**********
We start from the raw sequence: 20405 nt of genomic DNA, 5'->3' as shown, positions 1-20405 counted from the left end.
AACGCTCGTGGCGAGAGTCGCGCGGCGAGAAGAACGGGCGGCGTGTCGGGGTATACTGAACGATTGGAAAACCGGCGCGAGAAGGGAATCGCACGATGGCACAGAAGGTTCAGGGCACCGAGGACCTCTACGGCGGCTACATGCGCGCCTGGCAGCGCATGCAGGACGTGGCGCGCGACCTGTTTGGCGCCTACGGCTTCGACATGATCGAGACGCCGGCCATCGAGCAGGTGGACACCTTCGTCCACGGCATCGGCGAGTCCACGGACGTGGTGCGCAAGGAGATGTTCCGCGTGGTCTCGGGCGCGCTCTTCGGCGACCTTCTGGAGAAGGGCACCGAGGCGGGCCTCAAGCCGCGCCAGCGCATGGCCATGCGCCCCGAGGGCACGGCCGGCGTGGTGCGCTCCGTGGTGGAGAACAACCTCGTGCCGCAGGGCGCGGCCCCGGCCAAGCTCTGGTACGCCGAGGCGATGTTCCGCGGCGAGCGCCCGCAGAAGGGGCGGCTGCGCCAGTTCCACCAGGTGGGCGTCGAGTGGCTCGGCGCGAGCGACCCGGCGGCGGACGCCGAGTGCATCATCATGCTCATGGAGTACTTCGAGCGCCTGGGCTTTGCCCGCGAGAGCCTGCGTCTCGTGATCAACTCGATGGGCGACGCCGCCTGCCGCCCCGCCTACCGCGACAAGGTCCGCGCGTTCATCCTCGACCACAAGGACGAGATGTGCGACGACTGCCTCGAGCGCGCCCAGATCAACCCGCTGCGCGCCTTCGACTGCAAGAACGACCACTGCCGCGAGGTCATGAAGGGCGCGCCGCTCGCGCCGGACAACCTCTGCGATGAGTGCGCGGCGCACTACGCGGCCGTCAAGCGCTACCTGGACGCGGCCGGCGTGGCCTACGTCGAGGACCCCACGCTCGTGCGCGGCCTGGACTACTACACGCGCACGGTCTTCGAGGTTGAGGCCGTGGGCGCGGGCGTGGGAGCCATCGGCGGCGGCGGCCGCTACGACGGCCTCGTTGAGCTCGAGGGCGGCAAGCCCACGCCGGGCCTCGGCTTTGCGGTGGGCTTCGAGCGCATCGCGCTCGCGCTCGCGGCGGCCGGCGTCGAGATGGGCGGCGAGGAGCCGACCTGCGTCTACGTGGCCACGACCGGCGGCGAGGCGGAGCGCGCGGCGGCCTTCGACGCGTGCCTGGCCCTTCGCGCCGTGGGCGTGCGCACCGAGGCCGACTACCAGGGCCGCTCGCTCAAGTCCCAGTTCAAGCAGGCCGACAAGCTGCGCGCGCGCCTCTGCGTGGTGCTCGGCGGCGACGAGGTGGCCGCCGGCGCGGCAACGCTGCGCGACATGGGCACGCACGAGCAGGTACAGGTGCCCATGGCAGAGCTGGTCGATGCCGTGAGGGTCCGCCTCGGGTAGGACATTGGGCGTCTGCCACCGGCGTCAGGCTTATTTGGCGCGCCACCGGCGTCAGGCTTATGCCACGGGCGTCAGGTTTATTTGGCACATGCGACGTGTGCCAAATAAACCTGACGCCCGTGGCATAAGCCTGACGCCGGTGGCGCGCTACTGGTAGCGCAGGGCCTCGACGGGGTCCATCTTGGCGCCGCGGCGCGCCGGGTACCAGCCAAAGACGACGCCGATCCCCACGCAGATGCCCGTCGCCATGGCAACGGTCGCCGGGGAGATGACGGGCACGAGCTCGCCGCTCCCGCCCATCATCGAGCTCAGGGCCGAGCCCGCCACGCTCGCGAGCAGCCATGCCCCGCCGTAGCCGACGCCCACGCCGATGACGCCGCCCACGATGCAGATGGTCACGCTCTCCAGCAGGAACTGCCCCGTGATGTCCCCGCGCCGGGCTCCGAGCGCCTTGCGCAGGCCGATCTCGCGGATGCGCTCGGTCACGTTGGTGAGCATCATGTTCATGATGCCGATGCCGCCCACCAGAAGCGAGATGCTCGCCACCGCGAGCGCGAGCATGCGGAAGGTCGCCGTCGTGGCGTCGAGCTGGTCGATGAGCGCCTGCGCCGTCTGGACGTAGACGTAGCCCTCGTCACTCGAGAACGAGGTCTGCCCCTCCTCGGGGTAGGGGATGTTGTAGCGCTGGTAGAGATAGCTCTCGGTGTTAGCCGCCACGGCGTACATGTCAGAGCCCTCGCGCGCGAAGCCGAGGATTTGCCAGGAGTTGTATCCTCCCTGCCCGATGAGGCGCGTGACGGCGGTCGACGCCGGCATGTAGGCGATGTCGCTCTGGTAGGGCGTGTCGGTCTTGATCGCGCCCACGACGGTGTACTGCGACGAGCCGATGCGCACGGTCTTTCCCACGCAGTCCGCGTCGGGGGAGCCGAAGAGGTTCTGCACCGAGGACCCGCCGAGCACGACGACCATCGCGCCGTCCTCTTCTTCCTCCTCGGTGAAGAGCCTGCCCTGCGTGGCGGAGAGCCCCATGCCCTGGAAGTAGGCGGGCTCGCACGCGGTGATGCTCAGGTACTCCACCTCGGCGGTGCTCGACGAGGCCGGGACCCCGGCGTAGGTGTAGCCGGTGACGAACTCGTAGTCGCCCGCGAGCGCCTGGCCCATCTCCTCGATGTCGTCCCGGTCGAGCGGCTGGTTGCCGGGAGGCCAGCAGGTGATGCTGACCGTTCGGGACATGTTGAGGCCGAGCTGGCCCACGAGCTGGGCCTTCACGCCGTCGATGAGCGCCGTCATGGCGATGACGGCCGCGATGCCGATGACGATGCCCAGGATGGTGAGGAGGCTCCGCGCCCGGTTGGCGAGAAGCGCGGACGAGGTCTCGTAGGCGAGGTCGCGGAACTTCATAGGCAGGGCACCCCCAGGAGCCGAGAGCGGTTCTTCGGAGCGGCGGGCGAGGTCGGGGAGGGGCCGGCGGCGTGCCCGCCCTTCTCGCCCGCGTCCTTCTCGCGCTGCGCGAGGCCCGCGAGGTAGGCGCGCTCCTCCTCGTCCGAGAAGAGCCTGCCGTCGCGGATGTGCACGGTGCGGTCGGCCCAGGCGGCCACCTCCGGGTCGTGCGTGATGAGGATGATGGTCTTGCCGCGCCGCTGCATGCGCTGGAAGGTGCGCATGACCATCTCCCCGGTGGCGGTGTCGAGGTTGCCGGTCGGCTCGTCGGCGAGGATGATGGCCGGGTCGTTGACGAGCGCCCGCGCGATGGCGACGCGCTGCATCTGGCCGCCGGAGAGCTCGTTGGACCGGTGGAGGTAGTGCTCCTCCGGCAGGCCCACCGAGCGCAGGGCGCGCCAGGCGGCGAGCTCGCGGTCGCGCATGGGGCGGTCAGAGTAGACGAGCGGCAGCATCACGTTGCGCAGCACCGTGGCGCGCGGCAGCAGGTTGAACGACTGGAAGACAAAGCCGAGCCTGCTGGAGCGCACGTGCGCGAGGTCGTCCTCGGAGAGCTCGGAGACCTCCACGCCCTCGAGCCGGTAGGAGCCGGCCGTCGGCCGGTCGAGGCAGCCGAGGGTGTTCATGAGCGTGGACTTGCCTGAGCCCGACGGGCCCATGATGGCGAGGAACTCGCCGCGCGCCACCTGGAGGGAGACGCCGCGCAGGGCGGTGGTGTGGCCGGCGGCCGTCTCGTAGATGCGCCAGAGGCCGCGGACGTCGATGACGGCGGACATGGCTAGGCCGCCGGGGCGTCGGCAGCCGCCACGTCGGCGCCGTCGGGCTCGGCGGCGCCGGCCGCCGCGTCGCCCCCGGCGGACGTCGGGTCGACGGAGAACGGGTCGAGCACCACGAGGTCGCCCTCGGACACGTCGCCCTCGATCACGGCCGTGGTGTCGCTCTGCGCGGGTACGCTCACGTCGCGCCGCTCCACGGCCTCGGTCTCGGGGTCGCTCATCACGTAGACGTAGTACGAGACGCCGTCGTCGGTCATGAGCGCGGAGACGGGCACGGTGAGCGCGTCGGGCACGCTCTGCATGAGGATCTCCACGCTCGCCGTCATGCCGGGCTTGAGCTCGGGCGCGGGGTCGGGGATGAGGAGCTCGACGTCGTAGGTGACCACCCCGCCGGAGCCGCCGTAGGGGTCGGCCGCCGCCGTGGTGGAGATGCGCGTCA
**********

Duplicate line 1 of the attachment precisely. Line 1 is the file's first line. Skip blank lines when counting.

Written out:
We start from the raw sequence: 20405 nt of genomic DNA, 5'->3' as shown, positions 1-20405 counted from the left end.